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Will there be infinitely many unitary matrices of the form of $U_{n \times n}$ with complex coefficients?

How about unitary matrices of the same form but with only real coefficients?


(Not a homework question, just a curious thought).

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    $\begingroup$ There are infinitely many orthonormal basis. $\endgroup$
    – lhf
    Jul 18, 2019 at 21:32
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    $\begingroup$ It is enough to prove for $n=2$. Then you can complete it to a block matrix with $I_{n-2}$ as one block. $\endgroup$
    – lhf
    Jul 18, 2019 at 21:34
  • $\begingroup$ If you try to explain enough conditions instead of "the same form" maybe some not obvious results can be concluded. $\endgroup$ Jul 18, 2019 at 22:23

2 Answers 2

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Any rotation matrix is unitary, and there is an uncountable infinity even of $2 \times 2$ kind.

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  • $\begingroup$ (+1) Thank you for the example and explanation. $\endgroup$ Jul 20, 2019 at 1:46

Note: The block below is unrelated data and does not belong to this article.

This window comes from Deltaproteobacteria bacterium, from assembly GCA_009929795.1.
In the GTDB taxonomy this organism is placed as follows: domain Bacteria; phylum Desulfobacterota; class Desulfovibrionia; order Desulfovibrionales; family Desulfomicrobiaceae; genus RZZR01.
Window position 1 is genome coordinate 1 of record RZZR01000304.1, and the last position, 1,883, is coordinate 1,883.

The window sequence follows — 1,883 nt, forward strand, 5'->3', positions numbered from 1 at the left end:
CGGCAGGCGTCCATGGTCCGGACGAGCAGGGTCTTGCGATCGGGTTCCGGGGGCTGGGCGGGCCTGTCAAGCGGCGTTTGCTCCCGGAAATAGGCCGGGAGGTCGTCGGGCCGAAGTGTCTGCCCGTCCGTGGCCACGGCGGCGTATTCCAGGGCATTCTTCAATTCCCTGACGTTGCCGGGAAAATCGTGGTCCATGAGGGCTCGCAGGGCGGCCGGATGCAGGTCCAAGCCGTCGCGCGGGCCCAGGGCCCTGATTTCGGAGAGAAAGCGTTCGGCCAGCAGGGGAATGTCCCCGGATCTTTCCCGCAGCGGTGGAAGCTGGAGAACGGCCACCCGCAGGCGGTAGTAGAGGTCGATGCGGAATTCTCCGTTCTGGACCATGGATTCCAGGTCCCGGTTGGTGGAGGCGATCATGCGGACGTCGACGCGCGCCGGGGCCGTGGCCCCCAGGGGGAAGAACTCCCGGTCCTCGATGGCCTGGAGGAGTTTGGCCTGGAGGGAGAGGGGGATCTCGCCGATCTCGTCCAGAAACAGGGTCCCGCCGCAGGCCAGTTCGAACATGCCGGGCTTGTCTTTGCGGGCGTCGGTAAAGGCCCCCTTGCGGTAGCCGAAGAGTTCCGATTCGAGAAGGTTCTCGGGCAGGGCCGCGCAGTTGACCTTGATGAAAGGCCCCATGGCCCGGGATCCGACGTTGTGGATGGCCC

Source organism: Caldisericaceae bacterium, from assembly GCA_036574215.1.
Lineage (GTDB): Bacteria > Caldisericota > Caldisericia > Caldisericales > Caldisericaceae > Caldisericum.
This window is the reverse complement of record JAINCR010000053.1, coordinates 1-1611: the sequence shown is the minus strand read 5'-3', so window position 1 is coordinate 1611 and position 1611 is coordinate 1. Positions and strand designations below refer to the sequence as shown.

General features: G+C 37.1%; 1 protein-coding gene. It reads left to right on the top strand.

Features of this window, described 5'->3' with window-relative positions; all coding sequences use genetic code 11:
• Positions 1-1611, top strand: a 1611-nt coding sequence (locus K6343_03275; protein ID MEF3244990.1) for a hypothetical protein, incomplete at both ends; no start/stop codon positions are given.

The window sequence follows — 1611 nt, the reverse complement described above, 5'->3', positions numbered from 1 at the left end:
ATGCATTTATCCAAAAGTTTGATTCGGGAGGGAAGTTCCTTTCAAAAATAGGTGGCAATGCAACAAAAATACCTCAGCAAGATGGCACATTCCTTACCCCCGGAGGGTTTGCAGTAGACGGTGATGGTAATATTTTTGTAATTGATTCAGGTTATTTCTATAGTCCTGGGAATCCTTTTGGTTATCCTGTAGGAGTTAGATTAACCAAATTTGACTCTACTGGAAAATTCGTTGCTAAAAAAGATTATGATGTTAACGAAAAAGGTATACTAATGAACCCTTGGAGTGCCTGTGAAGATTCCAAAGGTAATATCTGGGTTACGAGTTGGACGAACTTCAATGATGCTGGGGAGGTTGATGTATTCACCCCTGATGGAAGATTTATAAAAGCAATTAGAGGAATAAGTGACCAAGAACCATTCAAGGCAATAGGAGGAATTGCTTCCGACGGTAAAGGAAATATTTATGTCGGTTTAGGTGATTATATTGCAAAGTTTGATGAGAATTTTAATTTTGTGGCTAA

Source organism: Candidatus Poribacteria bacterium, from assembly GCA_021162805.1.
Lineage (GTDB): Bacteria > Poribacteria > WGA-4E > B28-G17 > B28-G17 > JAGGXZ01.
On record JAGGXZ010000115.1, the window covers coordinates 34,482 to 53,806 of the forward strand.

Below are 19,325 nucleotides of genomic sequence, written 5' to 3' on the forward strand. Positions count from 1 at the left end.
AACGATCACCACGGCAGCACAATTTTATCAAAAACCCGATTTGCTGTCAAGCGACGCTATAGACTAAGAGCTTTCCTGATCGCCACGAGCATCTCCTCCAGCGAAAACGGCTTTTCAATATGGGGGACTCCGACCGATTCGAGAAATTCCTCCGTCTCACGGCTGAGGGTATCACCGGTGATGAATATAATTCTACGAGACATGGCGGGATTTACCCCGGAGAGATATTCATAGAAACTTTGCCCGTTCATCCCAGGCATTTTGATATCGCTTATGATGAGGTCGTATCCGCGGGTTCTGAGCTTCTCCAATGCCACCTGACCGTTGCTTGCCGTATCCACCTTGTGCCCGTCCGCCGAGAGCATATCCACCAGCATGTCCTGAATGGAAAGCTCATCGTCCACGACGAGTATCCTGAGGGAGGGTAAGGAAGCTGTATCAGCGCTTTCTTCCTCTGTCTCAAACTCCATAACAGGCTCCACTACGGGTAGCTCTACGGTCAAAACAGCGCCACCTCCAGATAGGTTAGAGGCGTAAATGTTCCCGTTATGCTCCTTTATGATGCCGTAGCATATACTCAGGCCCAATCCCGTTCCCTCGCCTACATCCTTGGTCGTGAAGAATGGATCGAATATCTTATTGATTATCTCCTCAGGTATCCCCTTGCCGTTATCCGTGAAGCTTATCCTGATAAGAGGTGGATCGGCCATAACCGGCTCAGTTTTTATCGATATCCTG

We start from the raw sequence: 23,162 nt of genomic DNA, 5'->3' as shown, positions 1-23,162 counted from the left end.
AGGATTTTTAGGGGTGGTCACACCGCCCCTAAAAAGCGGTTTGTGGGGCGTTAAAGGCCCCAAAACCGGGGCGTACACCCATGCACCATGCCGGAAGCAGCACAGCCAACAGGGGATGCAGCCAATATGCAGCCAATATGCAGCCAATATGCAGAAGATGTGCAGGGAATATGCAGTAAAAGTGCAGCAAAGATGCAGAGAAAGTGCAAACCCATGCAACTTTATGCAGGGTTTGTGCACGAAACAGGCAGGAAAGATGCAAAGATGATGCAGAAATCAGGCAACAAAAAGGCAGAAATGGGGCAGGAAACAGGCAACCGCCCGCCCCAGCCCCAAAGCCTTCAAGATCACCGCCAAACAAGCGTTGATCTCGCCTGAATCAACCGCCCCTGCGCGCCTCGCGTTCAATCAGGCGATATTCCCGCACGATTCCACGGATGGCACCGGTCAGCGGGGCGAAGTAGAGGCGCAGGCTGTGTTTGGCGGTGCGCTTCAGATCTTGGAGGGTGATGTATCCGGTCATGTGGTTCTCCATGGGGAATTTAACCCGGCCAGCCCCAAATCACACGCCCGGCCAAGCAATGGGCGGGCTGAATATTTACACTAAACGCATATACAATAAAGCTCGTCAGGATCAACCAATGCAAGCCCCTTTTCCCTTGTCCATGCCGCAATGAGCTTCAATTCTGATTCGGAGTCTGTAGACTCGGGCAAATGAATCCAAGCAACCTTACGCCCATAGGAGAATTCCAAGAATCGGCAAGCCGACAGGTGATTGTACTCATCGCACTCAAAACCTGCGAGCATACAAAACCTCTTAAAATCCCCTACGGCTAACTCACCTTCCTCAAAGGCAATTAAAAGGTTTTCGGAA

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The unitary matrices with real coefficients are the orthogonal matrices. That is, $O(n)\subset U (n)$.

In dimension two, there are uncountably many orthogonal matrices, the rotations: $\begin{pmatrix}\cos\theta&-\sin\theta\\\sin\theta&\cos\theta\end{pmatrix}$, for $\theta\in [0,2\pi)$, forming $SO(2)\subset O(2)$.

$SO(2)$ is thus isomorphic to the circle group, sometimes denoted $U(1)$.

You can use induction to prove it for $n\gt2$, as suggested in the comments by @lhf.

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  • $\begingroup$ Thank you for the answer! This is what I wanted! $\endgroup$ Jul 20, 2019 at 1:46

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